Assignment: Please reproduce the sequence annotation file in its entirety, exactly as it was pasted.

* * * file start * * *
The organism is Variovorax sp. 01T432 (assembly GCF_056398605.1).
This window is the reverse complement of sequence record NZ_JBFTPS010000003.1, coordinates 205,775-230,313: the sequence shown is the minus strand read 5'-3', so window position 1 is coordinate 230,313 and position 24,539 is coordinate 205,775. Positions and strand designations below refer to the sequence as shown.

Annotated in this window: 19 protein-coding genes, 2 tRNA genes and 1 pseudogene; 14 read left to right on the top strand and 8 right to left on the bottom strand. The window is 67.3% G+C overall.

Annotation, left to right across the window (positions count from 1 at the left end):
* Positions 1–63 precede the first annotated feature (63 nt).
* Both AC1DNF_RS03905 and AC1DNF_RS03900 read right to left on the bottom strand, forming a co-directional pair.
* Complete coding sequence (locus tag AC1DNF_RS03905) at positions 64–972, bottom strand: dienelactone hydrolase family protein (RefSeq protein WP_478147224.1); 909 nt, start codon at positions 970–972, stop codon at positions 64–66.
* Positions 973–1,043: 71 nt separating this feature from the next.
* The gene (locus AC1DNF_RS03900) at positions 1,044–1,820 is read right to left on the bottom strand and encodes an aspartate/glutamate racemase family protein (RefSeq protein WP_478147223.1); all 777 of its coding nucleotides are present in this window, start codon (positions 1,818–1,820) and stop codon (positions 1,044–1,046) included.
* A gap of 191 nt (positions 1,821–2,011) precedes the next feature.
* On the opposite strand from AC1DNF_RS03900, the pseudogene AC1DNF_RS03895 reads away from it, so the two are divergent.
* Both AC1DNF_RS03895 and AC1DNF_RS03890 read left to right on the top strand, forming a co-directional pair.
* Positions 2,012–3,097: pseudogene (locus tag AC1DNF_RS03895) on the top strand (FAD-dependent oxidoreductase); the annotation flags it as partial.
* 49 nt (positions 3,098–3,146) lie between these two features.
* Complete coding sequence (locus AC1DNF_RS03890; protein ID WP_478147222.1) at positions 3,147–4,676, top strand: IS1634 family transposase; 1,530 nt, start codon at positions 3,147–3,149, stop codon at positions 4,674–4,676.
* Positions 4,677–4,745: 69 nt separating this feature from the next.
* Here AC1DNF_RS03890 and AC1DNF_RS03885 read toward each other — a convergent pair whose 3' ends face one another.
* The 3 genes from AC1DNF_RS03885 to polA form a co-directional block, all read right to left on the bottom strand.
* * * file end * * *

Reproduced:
The organism is Variovorax sp. 01T432 (assembly GCF_056398605.1).
This window is the reverse complement of sequence record NZ_JBFTPS010000003.1, coordinates 205,775-230,313: the sequence shown is the minus strand read 5'-3', so window position 1 is coordinate 230,313 and position 24,539 is coordinate 205,775. Positions and strand designations below refer to the sequence as shown.

Annotated in this window: 19 protein-coding genes, 2 tRNA genes and 1 pseudogene; 14 read left to right on the top strand and 8 right to left on the bottom strand. The window is 67.3% G+C overall.

Annotation, left to right across the window (positions count from 1 at the left end):
* Positions 1–63 precede the first annotated feature (63 nt).
* Both AC1DNF_RS03905 and AC1DNF_RS03900 read right to left on the bottom strand, forming a co-directional pair.
* Complete coding sequence (locus tag AC1DNF_RS03905) at positions 64–972, bottom strand: dienelactone hydrolase family protein (RefSeq protein WP_478147224.1); 909 nt, start codon at positions 970–972, stop codon at positions 64–66.
* Positions 973–1,043: 71 nt separating this feature from the next.
* The gene (locus AC1DNF_RS03900) at positions 1,044–1,820 is read right to left on the bottom strand and encodes an aspartate/glutamate racemase family protein (RefSeq protein WP_478147223.1); all 777 of its coding nucleotides are present in this window, start codon (positions 1,818–1,820) and stop codon (positions 1,044–1,046) included.
* A gap of 191 nt (positions 1,821–2,011) precedes the next feature.
* On the opposite strand from AC1DNF_RS03900, the pseudogene AC1DNF_RS03895 reads away from it, so the two are divergent.
* Both AC1DNF_RS03895 and AC1DNF_RS03890 read left to right on the top strand, forming a co-directional pair.
* Positions 2,012–3,097: pseudogene (locus tag AC1DNF_RS03895) on the top strand (FAD-dependent oxidoreductase); the annotation flags it as partial.
* 49 nt (positions 3,098–3,146) lie between these two features.
* Complete coding sequence (locus AC1DNF_RS03890; protein ID WP_478147222.1) at positions 3,147–4,676, top strand: IS1634 family transposase; 1,530 nt, start codon at positions 3,147–3,149, stop codon at positions 4,674–4,676.
* Positions 4,677–4,745: 69 nt separating this feature from the next.
* Here AC1DNF_RS03890 and AC1DNF_RS03885 read toward each other — a convergent pair whose 3' ends face one another.
* The 3 genes from AC1DNF_RS03885 to polA form a co-directional block, all read right to left on the bottom strand.